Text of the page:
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Posts Tagged ‘Spring Flowering Bulbs’

Last Monday morning I watched as the rising sun touched a few pieces of ice covered stove wood.

When the sunlight fell on the logs and was magnified by the clear ice, they blazed with flameless fire. 

But none of that now-by Friday the early morning sky looked like milk, and had no fire.

 Last weekend, I admired the petals of Vernal Witch Hazel fluttering in the breeze.

Not this weekend. Witch Hazel petals will no doubt stay tucked away until another warm, sunny day.

For nearly all of this winter animals walked over the sandy river banks at night. 

 Now they seek out patches of dry ground under spruces. 

Nature has toyed with us this year, but spring has started and it isn’t likely to stop now.

This was taken a week or so ago, so It shouldn’t be too long before the daffodils are blooming.

I hope all of you and yours are well after the recent severe weather outbreaks. Thanks for visiting.

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I have a friend who is against forcing bulbs because, she says, “it isn’t natural.” Forcing simply means that you are exposing bulbs to warmth sooner than if they were growing outside, so I’m not sure it could be considered unnatural either. Most spring flowering bulbs, except paper white narcissus which don’t need a cold period, can be forced, including the smaller grape hyacinth, crocus, and scilla.

Forcing bulbs is easy; simply pot up your favorite bulbs in soilless potting mix, water them well and then put them in a cold, but not freezing, place for at least 15 weeks.  Cool soil stimulates root growth, which continues until it gets quite cold. Warmth after the cool period stimulates top growth and flowers.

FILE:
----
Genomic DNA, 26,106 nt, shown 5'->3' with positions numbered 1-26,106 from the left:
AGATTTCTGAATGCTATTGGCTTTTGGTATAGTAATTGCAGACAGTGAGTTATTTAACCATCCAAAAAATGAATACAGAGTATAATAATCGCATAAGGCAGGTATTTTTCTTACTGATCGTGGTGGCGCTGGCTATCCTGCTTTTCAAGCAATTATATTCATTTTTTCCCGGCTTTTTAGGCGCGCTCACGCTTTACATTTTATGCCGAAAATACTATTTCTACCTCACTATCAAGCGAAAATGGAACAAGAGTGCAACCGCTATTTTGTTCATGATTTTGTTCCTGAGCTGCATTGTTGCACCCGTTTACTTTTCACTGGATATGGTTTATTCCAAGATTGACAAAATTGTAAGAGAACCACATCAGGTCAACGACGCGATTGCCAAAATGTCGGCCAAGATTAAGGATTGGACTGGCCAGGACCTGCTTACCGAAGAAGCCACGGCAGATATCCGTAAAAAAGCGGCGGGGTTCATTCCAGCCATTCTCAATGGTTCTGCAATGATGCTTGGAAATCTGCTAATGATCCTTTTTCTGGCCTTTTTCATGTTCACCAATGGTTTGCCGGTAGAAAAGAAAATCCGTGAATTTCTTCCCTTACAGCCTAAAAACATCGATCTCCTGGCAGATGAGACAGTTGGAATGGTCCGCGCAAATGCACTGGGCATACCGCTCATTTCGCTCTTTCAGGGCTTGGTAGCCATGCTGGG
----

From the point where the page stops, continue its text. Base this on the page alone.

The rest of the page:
Using the correct soil is probably the most important part of forcing bulbs because they will not stand soggy soil. A soilless potting mix like pro mix is an excellent choice, or you can make your own with 2 parts compost, 2 parts sphagnum peat moss, 1 part vermiculite and 1 part perlite. Personally I find using pre mixed easier.

Fill the pot half full of mix, place the bulbs in it and finish filling around them.  Do not compact the potting mix. Give them a good soaking to settle the mix and then add more if necessary.  When finished the tip of the bulb should be just peeking out of the potting mix. Tulip bulbs should have their flat side toward the pot, because this is where the first leave will form. Label the bulbs clearly!

After potting I dig a trench just deep enough to sink the pots to the top of their rims and then pack leaves or straw loosely around the pots. Then I cover the pots and trench with a foot deep mulch of leaves or straw. Finally I cover everything with plastic or a tarp so it doesn’t get wet and become a big frozen together mass. After 15 weeks I pull back the plastic and mulch, grab a pot of bulbs, bring them inside and water them, set them in a cool spot until I see top growth, and then set them in a bright window.